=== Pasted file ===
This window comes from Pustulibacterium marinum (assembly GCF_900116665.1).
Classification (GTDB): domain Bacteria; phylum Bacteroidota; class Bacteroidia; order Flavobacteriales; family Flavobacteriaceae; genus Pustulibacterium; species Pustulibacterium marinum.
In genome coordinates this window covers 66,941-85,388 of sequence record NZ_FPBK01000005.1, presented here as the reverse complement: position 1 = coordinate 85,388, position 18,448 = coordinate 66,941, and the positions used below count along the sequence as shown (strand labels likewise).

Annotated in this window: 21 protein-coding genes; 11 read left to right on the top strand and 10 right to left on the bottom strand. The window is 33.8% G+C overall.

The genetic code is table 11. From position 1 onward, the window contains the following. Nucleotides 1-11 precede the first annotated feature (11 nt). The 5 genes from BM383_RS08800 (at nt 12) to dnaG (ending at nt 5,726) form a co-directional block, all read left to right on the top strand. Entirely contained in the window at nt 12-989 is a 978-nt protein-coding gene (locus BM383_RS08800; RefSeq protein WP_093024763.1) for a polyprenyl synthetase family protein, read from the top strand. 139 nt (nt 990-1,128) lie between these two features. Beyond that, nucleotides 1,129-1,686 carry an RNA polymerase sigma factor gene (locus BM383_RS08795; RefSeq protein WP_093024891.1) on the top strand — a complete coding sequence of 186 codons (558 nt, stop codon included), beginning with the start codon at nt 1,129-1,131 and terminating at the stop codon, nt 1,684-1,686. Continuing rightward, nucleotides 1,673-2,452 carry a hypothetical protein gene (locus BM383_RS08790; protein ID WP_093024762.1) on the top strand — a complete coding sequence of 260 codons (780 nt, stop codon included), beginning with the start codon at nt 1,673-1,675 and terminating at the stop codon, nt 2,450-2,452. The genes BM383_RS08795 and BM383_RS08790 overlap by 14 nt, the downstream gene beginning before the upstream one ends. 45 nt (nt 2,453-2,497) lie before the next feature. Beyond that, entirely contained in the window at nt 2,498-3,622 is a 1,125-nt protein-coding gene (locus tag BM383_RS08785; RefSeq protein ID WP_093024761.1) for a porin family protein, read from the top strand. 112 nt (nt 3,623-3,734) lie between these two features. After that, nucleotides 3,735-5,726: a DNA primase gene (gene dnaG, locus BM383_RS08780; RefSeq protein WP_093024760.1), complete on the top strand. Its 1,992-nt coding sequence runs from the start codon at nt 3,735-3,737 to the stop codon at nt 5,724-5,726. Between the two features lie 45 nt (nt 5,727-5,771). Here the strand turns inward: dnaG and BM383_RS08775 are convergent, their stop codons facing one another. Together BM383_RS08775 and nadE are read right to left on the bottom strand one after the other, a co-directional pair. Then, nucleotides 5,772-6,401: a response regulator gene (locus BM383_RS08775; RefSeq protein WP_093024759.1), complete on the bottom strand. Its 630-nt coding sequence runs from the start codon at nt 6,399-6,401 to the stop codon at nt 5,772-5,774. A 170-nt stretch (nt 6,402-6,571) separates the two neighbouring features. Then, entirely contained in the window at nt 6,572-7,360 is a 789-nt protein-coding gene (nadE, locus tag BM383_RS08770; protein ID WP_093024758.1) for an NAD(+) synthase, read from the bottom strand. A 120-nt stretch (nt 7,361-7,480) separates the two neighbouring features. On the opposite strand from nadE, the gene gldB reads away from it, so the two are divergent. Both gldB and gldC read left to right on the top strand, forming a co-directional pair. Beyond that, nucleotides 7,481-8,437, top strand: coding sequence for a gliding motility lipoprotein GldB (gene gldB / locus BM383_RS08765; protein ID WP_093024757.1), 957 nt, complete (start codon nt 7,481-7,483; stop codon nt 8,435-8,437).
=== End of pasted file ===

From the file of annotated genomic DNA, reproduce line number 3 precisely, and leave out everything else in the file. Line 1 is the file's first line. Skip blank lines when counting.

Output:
In genome coordinates this window covers 66,941-85,388 of sequence record NZ_FPBK01000005.1, presented here as the reverse complement: position 1 = coordinate 85,388, position 18,448 = coordinate 66,941, and the positions used below count along the sequence as shown (strand labels likewise).